Gunhild Swanson, Oldest Woman Finisher, Returns to Western States
In 2015, at age 70, Gunhild Swanson became the oldest woman ever to finish Western States. And boy, did she make it interesting.
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Last year, at age 70, Gunhild Swanson became the oldest woman ever to finish the 100-mile Western States Endurance Run (WSER).
And boy, did she make it interesting.
Swanson, you might recall, was the very last finisher, slipping across the finish line on the Auburn High School track with six seconds to spare before the final cutoff of 30 hours.
That was after she got lost for 45 minutes, and had a veritable posse of crew and outsiders – including overall winner Rob Krar, who had finished the night before – moving with her the last mile, compelling her to save every second possible. (You can read more about her nail-biting finish here.)
Swanson, now 71, of Spokane, Washington, will again be toeing the line in Squaw Valley on Saturday. We recently chatted with her on the phone about her training, how she’s feeling, how she plans to avoid wrong turns and whether she can leave herself more breathing room to enjoy rounding the track at this year’s race.
First of all, you recently raced the Miwok 100K [in the Bay Area], which you finished in 15:27:51. How was that race?
Miwok went really well. I was very worried about cutoffs because I have to average 15 minutes a mile, and not being very familiar with the course at all, I thought it would be hard. But I did it.
Miwok is well over a month before Western States; was that your last big effort before the race?
I attended the Western States Training Weekend [a three-day event where runners can run up to 70 miles of the course over Memorial Day weekend]. I was with some people who combined Saturday’s 30-miler and Sunday’s 20-miler into a 50-mile run Saturday, took Sunday off, then ran 20 on Monday. That was my last big effort before the race.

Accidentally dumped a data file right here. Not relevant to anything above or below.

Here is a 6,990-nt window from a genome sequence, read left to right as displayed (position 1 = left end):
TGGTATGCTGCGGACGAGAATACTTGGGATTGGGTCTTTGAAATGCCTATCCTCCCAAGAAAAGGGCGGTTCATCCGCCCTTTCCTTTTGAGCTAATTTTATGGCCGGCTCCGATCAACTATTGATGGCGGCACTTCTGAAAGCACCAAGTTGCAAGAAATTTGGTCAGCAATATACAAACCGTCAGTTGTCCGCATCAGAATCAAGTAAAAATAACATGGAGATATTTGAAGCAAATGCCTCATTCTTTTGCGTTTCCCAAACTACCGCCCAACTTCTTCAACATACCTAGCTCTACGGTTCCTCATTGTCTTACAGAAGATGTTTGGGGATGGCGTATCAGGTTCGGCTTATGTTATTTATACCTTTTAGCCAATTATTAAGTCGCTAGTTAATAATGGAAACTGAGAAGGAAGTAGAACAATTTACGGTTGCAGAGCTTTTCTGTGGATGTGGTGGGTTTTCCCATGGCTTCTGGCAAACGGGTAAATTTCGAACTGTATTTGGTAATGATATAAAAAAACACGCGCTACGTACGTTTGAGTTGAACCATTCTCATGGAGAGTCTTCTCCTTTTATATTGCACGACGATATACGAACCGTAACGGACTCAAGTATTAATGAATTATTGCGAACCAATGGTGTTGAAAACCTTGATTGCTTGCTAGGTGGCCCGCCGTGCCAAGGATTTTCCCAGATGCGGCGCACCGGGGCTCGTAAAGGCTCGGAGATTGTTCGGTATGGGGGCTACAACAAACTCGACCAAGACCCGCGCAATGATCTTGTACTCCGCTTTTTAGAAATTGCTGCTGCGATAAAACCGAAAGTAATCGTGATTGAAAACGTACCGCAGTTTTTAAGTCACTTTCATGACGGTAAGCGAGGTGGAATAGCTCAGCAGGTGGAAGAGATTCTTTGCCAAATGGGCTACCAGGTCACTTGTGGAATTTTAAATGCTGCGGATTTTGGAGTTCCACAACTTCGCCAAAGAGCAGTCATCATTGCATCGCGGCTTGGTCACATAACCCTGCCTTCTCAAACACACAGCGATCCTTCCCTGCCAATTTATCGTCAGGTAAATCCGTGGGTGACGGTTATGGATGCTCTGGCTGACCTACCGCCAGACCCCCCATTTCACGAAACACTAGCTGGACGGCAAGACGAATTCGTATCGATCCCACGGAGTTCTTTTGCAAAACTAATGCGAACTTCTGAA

Overall, how has your training been going? Do you feel stronger or otherwise different from this point last year?
I feel about the same as last year. Maybe a little stronger. I utilize a coach, just for Western States, the same coach I had last year, and she’s guiding me through my training, keeping me from getting too lazy (laughs). So far, I feel good. I feel confident.
How many miles a week are you running?
75 or 80 miles a week. [Author’s note: Damn.]
In addition to last year, you ran WSER in 2002 and 2005. What have you learned from the first three that you’ll put to use this time?
I know the course now and what I learned from last year is to be more careful and not get lost. I had my grandson pacing me and we followed some other runners the wrong direction at a fork in the trail. But, interestingly, in 2002 and 2005 the early part of the course was an alternate route, due to fires one year and snow another. Last year was the first time I got to run the original course that goes down into Volcano Canyon.
Given how narrowly you made the cutoff last year, are you planning to do anything this year to help save more precious minutes and seconds?
Not really. I’ll just sort of go out and run the race. Last year, I didn’t linger much at aid stations; I always try to get through them as quickly as possible. Outside my pacers, I don’t have a crew, so I’ll be relying on aid stations and my drop bags. I’ll know what’s in my drop bags and where, so that will help.
But is it safe to say you’re hoping to run faster this year?
Oh yes. I don’t plan on a last-second finish this time.